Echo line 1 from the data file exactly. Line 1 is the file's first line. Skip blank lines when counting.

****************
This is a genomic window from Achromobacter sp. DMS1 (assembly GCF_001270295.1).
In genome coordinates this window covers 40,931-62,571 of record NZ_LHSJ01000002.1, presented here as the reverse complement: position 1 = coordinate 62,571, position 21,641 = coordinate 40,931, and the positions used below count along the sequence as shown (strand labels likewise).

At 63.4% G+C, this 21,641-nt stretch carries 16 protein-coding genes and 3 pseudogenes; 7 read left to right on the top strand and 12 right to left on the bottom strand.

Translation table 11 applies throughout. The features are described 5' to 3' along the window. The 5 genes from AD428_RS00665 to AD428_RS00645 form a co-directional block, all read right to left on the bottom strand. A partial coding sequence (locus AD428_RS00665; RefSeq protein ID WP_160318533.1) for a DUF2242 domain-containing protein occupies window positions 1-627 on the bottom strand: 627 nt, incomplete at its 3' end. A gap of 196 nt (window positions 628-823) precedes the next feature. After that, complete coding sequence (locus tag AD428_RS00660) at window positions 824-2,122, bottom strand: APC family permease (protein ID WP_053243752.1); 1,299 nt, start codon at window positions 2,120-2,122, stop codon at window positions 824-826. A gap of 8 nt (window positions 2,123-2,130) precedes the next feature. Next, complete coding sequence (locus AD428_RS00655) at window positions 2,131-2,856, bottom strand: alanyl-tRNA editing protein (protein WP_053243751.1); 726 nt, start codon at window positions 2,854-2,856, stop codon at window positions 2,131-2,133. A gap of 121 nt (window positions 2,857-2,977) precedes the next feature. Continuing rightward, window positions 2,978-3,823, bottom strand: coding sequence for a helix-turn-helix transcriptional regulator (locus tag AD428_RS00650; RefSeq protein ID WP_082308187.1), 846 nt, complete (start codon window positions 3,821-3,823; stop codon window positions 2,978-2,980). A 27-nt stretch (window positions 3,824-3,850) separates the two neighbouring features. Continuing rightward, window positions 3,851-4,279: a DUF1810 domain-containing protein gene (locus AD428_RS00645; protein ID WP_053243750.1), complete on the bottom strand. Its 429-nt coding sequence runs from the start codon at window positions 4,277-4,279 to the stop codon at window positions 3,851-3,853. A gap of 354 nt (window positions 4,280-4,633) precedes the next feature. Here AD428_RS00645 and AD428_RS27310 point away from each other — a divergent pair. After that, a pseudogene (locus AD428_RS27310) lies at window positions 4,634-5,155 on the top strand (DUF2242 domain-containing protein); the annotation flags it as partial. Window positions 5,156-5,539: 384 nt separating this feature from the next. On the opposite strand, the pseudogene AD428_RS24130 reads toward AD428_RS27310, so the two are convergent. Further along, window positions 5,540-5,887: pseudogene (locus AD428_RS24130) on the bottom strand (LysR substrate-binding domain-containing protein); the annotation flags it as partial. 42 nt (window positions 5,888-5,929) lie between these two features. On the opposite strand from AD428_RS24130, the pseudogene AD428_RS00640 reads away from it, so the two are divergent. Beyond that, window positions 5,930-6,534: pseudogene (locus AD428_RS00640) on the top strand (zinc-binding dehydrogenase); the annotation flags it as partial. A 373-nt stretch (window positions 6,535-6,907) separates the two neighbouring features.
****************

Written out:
This is a genomic window from Achromobacter sp. DMS1 (assembly GCF_001270295.1).